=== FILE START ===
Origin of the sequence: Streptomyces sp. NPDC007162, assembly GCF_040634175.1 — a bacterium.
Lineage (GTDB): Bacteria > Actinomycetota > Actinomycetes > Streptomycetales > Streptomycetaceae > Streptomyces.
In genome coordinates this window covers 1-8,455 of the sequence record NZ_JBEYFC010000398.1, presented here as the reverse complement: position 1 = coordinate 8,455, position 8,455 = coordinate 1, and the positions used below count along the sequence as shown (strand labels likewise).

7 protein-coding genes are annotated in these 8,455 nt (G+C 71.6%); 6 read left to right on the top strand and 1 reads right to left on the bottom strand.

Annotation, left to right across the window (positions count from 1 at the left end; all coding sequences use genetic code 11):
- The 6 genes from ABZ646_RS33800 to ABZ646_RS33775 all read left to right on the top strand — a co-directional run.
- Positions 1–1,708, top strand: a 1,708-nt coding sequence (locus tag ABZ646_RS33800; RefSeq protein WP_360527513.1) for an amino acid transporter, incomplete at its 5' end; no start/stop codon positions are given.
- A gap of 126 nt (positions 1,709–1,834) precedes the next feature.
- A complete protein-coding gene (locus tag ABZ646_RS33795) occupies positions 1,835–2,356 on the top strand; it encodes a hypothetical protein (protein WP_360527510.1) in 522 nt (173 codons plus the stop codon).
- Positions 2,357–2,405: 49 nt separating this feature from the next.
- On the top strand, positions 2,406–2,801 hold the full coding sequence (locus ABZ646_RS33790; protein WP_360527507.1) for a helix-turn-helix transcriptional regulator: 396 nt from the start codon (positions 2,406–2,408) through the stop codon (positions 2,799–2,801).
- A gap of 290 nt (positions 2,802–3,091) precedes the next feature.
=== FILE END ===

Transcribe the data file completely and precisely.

Origin of the sequence: Streptomyces sp. NPDC007162, assembly GCF_040634175.1 — a bacterium.
Lineage (GTDB): Bacteria > Actinomycetota > Actinomycetes > Streptomycetales > Streptomycetaceae > Streptomyces.
In genome coordinates this window covers 1-8,455 of the sequence record NZ_JBEYFC010000398.1, presented here as the reverse complement: position 1 = coordinate 8,455, position 8,455 = coordinate 1, and the positions used below count along the sequence as shown (strand labels likewise).

7 protein-coding genes are annotated in these 8,455 nt (G+C 71.6%); 6 read left to right on the top strand and 1 reads right to left on the bottom strand.

Annotation, left to right across the window (positions count from 1 at the left end; all coding sequences use genetic code 11):
- The 6 genes from ABZ646_RS33800 to ABZ646_RS33775 all read left to right on the top strand — a co-directional run.
- Positions 1–1,708, top strand: a 1,708-nt coding sequence (locus tag ABZ646_RS33800; RefSeq protein WP_360527513.1) for an amino acid transporter, incomplete at its 5' end; no start/stop codon positions are given.
- A gap of 126 nt (positions 1,709–1,834) precedes the next feature.
- A complete protein-coding gene (locus tag ABZ646_RS33795) occupies positions 1,835–2,356 on the top strand; it encodes a hypothetical protein (protein WP_360527510.1) in 522 nt (173 codons plus the stop codon).
- Positions 2,357–2,405: 49 nt separating this feature from the next.
- On the top strand, positions 2,406–2,801 hold the full coding sequence (locus ABZ646_RS33790; protein WP_360527507.1) for a helix-turn-helix transcriptional regulator: 396 nt from the start codon (positions 2,406–2,408) through the stop codon (positions 2,799–2,801).
- A gap of 290 nt (positions 2,802–3,091) precedes the next feature.